LONDON (AP) — Joseph Parker has no problems and no complaints.
To Anthony Joshua, who Parker will meet in a world heavyweight unification title fight in Cardiff next week, he warned on Friday: “You’re going to get the full Joseph Parker.”
The no-excuses line by Parker set the tone when he met the media for the first time since arriving in Britain from Las Vegas, where a nine-week training camp went so well that, he quipped, “I’m starting to see some abs come along.”
It was revealed this week that the unbeaten WBO champion from New Zealand hasn’t been the full Joseph Parker for more than two years. Not until after surgeries last Nov. 25 and Dec. 1 to repair his elbows.
His trainer, Kevin Barry, said he was supposed to have the surgeries two years ago to originally remove bone chips. But career-defining fight offers arrived and they decided the pain was a manageable risk. There was the IBF eliminator in May 2016 with Carlos Takam. Then a shot came at the vacant WBO belt that December against Andy Ruiz. Then came the defense last September with Hughie Fury.
Parker won those three and three other fights over the two years, enduring criticism for some performances, and all the while allowing bone spurs to develop and calcify over the elbow joints. He couldn’t straighten his left arm, and struggled to jab.
“I know the pain Joe has had to go through on a daily basis, and how he’s been able to achieve some of the successes he’s had are just very, very mind-boggling,” Barry said at their first London news conference. “When the surgeon looked at the initial damage that was done to Joe’s elbows, he asked how was he able to perform at a world-elite level? That speaks to the character of (Parker).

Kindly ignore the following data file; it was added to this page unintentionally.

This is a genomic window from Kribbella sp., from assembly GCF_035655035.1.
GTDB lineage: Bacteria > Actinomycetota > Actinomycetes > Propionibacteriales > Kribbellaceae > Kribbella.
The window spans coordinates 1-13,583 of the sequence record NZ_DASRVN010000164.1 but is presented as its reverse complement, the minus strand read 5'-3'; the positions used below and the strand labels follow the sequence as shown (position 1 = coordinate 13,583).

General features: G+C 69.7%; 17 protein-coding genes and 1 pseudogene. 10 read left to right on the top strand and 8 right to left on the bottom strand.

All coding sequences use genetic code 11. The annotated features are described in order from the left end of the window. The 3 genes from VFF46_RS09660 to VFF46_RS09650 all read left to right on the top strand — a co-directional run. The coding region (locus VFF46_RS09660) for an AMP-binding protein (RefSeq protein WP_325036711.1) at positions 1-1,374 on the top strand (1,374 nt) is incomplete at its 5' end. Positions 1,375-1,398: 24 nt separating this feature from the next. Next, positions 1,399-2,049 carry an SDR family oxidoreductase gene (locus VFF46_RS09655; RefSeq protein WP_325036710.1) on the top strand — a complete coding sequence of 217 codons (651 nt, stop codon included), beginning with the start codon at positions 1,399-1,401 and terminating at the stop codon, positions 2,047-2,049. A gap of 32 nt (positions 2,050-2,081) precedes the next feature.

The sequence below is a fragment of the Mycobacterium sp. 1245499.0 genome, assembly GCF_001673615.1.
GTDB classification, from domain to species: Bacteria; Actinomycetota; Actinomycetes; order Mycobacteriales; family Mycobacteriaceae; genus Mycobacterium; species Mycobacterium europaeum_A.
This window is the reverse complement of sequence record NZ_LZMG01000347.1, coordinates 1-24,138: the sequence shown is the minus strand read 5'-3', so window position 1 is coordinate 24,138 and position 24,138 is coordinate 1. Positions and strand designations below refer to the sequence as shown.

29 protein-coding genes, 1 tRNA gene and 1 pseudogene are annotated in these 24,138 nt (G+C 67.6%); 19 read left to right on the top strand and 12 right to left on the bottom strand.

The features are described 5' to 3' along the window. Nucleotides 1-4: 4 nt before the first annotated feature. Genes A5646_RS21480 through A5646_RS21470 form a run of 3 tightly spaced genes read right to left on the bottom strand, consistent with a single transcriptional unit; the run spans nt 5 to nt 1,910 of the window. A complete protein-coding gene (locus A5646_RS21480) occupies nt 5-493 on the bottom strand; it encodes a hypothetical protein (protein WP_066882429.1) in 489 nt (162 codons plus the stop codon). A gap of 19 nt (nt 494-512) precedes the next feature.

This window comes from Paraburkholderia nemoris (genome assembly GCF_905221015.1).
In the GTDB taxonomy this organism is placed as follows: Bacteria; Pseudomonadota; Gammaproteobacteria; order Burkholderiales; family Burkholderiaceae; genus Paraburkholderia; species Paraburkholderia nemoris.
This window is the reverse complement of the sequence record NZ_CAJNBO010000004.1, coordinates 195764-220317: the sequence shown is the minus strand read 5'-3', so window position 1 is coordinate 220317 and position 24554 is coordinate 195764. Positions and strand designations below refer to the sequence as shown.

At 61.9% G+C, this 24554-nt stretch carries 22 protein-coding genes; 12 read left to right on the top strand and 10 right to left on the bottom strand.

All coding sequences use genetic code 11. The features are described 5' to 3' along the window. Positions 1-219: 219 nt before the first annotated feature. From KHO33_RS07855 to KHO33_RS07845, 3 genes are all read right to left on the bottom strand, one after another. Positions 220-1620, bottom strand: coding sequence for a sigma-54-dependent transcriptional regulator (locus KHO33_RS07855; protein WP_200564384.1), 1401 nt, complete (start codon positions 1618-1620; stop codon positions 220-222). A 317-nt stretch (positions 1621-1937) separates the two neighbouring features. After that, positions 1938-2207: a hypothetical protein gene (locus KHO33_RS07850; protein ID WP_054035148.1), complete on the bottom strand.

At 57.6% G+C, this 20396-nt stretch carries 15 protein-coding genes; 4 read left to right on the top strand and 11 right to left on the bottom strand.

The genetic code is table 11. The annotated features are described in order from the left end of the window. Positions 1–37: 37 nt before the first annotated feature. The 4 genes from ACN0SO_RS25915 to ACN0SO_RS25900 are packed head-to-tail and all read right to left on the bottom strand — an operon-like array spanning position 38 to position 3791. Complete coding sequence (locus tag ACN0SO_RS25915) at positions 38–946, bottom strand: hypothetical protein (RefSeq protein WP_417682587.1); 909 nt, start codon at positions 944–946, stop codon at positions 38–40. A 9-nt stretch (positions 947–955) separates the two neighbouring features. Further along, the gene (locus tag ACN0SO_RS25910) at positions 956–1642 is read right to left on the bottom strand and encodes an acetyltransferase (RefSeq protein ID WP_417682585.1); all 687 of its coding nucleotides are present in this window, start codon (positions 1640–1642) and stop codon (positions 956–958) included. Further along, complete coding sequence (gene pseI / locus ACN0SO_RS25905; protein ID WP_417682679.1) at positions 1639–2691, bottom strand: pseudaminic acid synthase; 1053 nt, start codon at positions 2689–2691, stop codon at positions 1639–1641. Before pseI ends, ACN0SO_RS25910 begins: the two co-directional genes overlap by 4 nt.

“You will all see a huge improvement on March 31 compared to what you were looking at last year.”
“The previous five, six fights I haven’t showed the jab I had earlier in my career, so it’s very important I have it back,” he said. “We’re seeing at the gym, every day, double jab, triple jab, sometimes 10 jabs. There’s going to be a lot of jabs, and hopefully they land in the right place … the nose, the head, the chin.”
Barry believed Parker hurt his elbows from developing his size and power. He said Parker, as an amateur, had fast hands and won on points, not knockouts. But in reinventing his style to suit the pros, the elbows were damaged.
Now Parker and his team insist everything is OK.
“Previous fights were not my best displays. (The operations) have made a big difference,” Parker said. “That’s why we’re confident in what we can achieve.”
Those recent lackluster performances have contributed to Parker being regarded as a firm underdog against Joshua, who is also unbeaten and putting up his WBA, IBF and lightly regarded IBO belts. Parker embraces it.
“The public are underestimating myself and my team. They’re judging us on our last two or three fights, and I think they see Joshua as unbeatable,” he said. “There’s an element of surprise (for us). Everyone thinks it’s going to be an easy win for him. That’s motivation for us. We’ve had a great camp, done everything right. I just want to get in there and bash him.”
Thanks to the camp, Parker confirmed he will weigh in about four kilograms (nine pounds) lighter, at 108 kilograms (238 pounds), than against Fury.
Little else fazes him.
In reaction to Joshua reportedly saying this week he regarded Parker as a “weird character” and didn’t like him or his promoters, who he considered two-faced, Parker said: “He stepped out of his comfort zone and said something interesting. He’s been boring lately.”
About fighting for the first time in front of a crowd of about 78,000, he was excited, and hoped to see fans from New Zealand and Samoa.
He’s thought about what would happen if he knocked out Joshua.
“Lots and lots of cheers,” he said. “I’ve played out many scenarios in my mind, that one is the best one.”
Barry chipped in: “You’ll hear the fans all the way from New Zealand.”